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SAASS Professor Probes Science Fiction's Influence on the U.S. Space Force

Maxwell AFB, AL --

“It’s a Trap!” The Pros and Mostly “Khans” of Science Fiction’s Influence on the United States Space Force
It's a Trap
“It’s a Trap!” The Pros and Mostly “Khans” of Science Fiction’s Influence on the United States Space Force
Photo By: Mark Jacobsen
VIRIN: 210217-A-IN713-0001

In the debut issue of Space Force Journal, SAASS Professor Wendy Whitman-Cobb explores science fiction's influence on the U.S. Space Force. Professor Whitman-Cobb is this year's Course Director for SAASS 665 Space Power, and recently published a book on space privatization and its potential impact on conflict reduction.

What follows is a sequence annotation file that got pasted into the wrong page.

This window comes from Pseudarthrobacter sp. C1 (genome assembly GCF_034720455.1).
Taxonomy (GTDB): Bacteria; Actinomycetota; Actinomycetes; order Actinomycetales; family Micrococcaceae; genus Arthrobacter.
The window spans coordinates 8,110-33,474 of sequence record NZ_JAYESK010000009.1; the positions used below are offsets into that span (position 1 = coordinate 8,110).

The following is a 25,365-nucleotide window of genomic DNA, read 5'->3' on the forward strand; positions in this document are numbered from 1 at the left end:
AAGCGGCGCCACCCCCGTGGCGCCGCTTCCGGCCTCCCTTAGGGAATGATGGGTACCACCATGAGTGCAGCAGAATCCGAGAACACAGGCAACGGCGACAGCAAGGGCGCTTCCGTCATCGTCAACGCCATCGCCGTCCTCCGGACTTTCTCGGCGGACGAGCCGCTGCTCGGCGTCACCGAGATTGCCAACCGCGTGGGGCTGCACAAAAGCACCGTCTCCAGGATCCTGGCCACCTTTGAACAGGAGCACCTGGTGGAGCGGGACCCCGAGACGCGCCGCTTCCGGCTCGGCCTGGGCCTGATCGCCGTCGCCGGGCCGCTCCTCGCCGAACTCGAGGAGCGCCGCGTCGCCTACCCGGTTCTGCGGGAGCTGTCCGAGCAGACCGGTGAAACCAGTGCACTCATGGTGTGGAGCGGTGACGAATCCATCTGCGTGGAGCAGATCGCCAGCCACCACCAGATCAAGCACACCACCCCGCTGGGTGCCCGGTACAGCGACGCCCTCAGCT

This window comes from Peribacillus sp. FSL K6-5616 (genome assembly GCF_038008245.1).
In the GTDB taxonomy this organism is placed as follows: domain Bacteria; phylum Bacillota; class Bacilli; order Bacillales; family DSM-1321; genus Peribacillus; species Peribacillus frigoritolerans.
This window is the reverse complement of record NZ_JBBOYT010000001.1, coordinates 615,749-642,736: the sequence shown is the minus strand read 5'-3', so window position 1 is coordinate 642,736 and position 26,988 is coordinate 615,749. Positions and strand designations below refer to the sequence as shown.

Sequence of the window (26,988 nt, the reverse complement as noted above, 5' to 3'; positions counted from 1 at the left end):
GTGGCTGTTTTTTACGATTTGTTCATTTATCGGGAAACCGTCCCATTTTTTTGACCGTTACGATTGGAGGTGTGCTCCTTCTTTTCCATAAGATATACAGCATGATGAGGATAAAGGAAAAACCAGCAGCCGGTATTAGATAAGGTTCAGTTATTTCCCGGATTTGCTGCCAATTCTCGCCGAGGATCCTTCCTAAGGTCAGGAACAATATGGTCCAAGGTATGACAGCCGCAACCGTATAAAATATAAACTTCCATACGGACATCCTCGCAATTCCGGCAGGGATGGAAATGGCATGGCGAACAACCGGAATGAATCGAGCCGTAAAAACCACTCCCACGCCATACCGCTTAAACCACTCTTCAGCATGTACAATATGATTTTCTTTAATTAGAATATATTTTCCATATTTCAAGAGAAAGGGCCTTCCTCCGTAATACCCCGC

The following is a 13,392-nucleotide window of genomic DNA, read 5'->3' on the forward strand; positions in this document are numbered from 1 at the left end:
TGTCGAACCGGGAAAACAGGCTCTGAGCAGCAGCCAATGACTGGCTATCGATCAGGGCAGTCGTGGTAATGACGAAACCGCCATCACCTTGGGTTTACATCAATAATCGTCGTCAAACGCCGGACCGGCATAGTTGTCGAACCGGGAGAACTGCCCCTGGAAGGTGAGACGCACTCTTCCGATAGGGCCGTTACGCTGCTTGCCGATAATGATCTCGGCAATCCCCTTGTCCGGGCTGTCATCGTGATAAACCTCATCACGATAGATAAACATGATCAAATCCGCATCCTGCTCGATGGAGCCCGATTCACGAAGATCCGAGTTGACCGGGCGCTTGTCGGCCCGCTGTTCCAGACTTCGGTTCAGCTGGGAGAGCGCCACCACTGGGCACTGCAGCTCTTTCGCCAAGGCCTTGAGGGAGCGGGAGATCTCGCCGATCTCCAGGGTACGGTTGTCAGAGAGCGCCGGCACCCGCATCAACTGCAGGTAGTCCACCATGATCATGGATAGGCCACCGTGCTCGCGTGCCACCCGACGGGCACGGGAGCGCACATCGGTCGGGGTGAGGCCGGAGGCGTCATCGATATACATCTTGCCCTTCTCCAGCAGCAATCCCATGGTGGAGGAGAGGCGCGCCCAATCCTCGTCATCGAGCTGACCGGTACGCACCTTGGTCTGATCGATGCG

As the United States Space Force has been debated and ultimately stood up, it has often been linked with various science fiction undertakings, most prominently, Star Trek. For the most part, the science fiction connections are not new in the history of space and can be beneficial. Yet being compared to science fiction also presents challenges for the Space Force. This article begins by analyzing both qualitative and quantitative evidence of a science fiction-Space Force link, and finds that this link has been prevalent over the past several years. The space domain is susceptible to science fiction-based influences because of the unknowns that remain with space-based operations. This is even more true with respect to the public’s view of the Space Force. Thus, the leaders of the Space Force are forced to address the cognitive dissonance between what the public expects and what the Space Force can actually achieve in the near- to mid-term. Space Force leaders should therefore focus on “de-science fictionalizing” to draw a distinction between imagined futures and strategic challenges of today.